I'm Alberto Pepe, founder of Authorea. Ask Me Anything.

The Authorea Team

On September 15th, 2016 Authorea CEO and Cofounder, Alberto Pepe, encouraged the Reddit science community to ask him anything. Below are a few excerpts from the AMA. Click here for the full thread.

Q. How does your platform compare to https://arxiv.org/?

Asked by slcotttt


There are some similarities and some differences between Authorea and arXiv. They are both content repositories for scholarly articles with a focus on preprints. A pre-print is the version immediately prior to what is published in a journal and it is owned by the author, not the publisher. I will mention some differences between the two platforms:

  1. PDF vs HTML. The most important difference is the format of the papers. Authorea believes in the "paper" of the future, a data-driven, interactive, web-native document. As such, content on Authorea is first and foremost HTML. You can export a PDF, Word, LaTeX, ZIP version of any article. ArXiv is a collection of PDFs.

  2. Collaborative editing. The arXiv is not a content creation platform. Authorea is. It allows many authors to write papers together.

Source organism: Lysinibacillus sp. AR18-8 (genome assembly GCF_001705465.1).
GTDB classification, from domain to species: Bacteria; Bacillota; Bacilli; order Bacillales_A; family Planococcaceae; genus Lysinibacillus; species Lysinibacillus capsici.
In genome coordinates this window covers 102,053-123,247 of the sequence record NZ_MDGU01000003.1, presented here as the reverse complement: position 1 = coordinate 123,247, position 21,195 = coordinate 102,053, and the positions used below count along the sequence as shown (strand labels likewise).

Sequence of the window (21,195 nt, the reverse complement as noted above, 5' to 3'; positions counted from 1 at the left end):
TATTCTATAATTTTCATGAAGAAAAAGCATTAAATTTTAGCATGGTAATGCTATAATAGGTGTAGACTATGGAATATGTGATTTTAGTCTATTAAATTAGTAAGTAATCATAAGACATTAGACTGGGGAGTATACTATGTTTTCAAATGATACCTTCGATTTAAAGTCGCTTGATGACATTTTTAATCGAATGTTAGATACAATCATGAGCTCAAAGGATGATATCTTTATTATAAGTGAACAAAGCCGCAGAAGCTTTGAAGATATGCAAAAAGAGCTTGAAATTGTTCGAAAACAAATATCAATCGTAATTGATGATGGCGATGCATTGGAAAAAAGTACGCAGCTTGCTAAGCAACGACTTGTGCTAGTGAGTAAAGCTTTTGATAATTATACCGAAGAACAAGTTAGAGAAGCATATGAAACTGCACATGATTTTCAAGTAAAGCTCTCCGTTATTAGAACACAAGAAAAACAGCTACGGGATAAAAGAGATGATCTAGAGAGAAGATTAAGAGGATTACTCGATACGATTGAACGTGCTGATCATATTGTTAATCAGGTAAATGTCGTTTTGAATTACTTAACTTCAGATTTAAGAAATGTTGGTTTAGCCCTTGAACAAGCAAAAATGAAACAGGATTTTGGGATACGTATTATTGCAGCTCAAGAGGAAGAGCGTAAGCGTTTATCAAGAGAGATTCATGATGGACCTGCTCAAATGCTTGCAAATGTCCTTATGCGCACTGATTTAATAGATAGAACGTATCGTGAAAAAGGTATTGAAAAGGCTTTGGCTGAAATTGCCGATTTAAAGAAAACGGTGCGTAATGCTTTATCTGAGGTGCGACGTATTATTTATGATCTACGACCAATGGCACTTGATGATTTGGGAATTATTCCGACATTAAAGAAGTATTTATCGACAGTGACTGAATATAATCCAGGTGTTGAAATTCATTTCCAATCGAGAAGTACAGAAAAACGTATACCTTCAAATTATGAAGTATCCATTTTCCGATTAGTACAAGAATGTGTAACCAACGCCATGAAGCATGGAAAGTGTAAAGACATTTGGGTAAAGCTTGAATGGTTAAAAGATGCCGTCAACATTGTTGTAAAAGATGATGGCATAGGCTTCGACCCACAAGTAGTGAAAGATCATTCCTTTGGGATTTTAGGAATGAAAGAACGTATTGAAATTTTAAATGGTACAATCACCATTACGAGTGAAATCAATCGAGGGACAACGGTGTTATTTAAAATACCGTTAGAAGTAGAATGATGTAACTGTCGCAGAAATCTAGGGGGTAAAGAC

3. Data support. The arXiv had a short data pilot two years ago in which they invited users to deposit data with their articles. It was not successful. I believe that was the case because there was no incentive. The data deposited was not "actionable" in any way. Authorea supports data deposit inside a paper and currently makes sense of IPython (Jupyter) Notebooks and a number of Javascript-based visualization packages (d3.js, flotcharts, bokeh, plotly, etc).

  4. Altmetrics. The arXiv has refused over time to reveal alternative metrics, such as number of downloads as they think that they could be used to assess authors' rank and that they are subject to gaming. Authorea has the opposite mindset in this regard. We will publish, to reflect our mission to be transparent and open, all the information we store about documents.

PhD | Medical Imaging | Nuclear Medicine

Hi Alberto.

I've seen a couple of proposal like yours and I'm always left with a question. Currently there are just too many papers published, the only way to even know what's going on it's to use automatic algorithms that decide for you what titles might be relevant for you (i.e.: the Google thingy). Aren't proposals to make publishing much faster and reviewed afterwards by readers only going to make things much, much worse?